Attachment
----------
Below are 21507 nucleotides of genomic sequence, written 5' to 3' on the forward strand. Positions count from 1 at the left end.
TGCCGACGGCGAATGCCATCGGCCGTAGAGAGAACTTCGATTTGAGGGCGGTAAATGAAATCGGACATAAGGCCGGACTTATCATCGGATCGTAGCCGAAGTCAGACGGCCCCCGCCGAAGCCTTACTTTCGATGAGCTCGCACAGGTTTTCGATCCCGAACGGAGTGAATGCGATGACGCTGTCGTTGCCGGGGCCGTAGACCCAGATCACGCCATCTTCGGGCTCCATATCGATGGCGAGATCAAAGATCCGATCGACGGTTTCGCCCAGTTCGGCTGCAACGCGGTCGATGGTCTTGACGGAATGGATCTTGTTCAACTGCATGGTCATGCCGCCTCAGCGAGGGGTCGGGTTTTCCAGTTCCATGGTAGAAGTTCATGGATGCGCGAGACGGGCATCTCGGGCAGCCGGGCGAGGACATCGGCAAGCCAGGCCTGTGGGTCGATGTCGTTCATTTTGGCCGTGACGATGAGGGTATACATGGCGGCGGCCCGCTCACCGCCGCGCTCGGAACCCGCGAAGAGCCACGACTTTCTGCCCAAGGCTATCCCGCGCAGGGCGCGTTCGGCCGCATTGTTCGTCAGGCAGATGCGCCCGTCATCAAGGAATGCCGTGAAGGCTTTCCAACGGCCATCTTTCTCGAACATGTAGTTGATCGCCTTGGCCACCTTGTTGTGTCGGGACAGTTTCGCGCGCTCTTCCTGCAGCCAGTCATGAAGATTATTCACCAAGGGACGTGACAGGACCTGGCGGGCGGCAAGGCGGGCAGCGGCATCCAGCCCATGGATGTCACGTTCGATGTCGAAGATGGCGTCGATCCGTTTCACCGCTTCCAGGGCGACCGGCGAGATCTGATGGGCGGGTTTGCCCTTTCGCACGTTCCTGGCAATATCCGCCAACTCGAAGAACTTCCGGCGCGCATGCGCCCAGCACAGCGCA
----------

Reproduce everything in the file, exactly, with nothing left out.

Below are 21507 nucleotides of genomic sequence, written 5' to 3' on the forward strand. Positions count from 1 at the left end.
TGCCGACGGCGAATGCCATCGGCCGTAGAGAGAACTTCGATTTGAGGGCGGTAAATGAAATCGGACATAAGGCCGGACTTATCATCGGATCGTAGCCGAAGTCAGACGGCCCCCGCCGAAGCCTTACTTTCGATGAGCTCGCACAGGTTTTCGATCCCGAACGGAGTGAATGCGATGACGCTGTCGTTGCCGGGGCCGTAGACCCAGATCACGCCATCTTCGGGCTCCATATCGATGGCGAGATCAAAGATCCGATCGACGGTTTCGCCCAGTTCGGCTGCAACGCGGTCGATGGTCTTGACGGAATGGATCTTGTTCAACTGCATGGTCATGCCGCCTCAGCGAGGGGTCGGGTTTTCCAGTTCCATGGTAGAAGTTCATGGATGCGCGAGACGGGCATCTCGGGCAGCCGGGCGAGGACATCGGCAAGCCAGGCCTGTGGGTCGATGTCGTTCATTTTGGCCGTGACGATGAGGGTATACATGGCGGCGGCCCGCTCACCGCCGCGCTCGGAACCCGCGAAGAGCCACGACTTTCTGCCCAAGGCTATCCCGCGCAGGGCGCGTTCGGCCGCATTGTTCGTCAGGCAGATGCGCCCGTCATCAAGGAATGCCGTGAAGGCTTTCCAACGGCCATCTTTCTCGAACATGTAGTTGATCGCCTTGGCCACCTTGTTGTGTCGGGACAGTTTCGCGCGCTCTTCCTGCAGCCAGTCATGAAGATTATTCACCAAGGGACGTGACAGGACCTGGCGGGCGGCAAGGCGGGCAGCGGCATCCAGCCCATGGATGTCACGTTCGATGTCGAAGATGGCGTCGATCCGTTTCACCGCTTCCAGGGCGACCGGCGAGATCTGATGGGCGGGTTTGCCCTTTCGCACGTTCCTGGCAATATCCGCCAACTCGAAGAACTTCCGGCGCGCATGCGCCCAGCACAGCGCA